The most interesting part of a conference on education issues at Marquette Law School’s Eckstein Hall on Nov. 17, 2022, arguably did not take place during the conference itself. It was in the 45 minutes after the formal end of the two-hour session. A significant number of those who spoke or who were in the audience stayed on in the room to talk.
People from some of the best known and firmest ranks of the conservative and liberal sides of Wisconsin’s long-standing education debates stood in small groups, talking with each other civilly and sometimes with some agreement on what was being said. In some cases, they were people who had never met in person previously.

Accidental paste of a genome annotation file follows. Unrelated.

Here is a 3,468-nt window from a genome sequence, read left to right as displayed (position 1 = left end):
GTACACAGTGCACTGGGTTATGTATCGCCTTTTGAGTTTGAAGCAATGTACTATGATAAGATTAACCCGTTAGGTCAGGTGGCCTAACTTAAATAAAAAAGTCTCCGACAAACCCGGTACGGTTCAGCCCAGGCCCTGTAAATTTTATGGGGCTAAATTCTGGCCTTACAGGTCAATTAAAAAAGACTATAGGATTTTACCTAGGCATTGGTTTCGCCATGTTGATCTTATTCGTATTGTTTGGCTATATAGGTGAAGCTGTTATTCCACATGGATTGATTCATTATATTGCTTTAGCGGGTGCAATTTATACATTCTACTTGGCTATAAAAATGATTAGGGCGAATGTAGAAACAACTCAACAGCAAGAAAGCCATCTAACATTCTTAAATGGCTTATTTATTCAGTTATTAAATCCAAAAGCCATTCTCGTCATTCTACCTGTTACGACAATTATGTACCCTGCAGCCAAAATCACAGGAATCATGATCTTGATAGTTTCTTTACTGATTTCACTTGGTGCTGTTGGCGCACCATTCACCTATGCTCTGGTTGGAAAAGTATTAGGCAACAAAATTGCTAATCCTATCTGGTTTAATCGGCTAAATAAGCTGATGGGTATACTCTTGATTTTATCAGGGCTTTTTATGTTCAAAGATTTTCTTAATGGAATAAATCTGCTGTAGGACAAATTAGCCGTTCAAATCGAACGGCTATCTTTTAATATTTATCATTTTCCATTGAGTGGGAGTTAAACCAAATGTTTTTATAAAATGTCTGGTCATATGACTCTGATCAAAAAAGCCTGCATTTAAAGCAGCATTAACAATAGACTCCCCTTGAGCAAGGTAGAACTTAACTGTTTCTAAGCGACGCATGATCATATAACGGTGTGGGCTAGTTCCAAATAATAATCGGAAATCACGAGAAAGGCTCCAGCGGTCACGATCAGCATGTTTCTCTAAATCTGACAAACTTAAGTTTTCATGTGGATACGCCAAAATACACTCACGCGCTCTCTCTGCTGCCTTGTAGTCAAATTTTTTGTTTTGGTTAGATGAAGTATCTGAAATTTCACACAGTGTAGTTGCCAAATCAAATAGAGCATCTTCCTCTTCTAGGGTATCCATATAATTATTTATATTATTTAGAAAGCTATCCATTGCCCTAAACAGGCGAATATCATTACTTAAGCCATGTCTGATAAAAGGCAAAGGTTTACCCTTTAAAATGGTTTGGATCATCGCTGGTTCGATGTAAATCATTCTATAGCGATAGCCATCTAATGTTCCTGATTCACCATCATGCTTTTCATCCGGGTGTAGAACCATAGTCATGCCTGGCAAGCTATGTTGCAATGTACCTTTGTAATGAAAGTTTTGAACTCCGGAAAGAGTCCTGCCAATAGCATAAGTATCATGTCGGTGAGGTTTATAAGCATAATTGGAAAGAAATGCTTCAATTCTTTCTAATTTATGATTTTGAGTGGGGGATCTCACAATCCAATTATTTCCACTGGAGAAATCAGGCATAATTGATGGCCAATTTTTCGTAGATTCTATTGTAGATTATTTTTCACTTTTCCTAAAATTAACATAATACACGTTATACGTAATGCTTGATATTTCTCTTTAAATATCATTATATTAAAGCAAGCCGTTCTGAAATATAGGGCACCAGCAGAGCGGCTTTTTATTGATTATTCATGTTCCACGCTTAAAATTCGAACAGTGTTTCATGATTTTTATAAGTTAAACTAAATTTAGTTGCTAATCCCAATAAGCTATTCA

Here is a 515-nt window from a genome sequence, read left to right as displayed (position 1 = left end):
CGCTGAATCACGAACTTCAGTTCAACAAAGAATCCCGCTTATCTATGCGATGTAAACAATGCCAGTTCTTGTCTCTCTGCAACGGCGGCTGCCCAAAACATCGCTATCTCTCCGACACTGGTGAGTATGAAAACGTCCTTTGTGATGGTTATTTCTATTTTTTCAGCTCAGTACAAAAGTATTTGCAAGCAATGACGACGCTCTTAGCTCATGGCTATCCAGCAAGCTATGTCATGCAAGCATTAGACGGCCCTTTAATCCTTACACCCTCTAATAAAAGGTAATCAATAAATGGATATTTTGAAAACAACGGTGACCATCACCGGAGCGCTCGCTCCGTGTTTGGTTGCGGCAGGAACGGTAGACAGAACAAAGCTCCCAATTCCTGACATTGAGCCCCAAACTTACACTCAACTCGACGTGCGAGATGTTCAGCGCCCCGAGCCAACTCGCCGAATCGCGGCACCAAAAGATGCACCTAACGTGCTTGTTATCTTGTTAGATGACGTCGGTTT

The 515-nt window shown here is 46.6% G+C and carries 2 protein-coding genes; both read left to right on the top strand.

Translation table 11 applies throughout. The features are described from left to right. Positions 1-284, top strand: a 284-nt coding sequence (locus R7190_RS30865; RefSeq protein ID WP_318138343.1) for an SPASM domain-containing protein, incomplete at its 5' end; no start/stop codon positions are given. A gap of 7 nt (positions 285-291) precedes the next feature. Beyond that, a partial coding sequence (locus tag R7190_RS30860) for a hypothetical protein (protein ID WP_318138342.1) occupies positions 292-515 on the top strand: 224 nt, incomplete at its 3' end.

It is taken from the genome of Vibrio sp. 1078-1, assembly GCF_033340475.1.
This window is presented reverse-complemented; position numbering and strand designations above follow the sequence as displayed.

Those in attendance included four of the nine members of the Milwaukee School Board and several staff members from the Wisconsin Institute of Law & Liberty (WILL), a leading force in conservative advocacy on education issues. Along with other school leaders, civic leaders, and people from a range of education involvements, people found a lot to talk about.
It would go too far to say minds were changed and problems were solved. But serious and level-headed exchanges about issues are one of the core goals of programs of the Law School’s Lubar Center for Public Policy Research and Civic Education, and that was a goal served during and in the aftermath of the conference.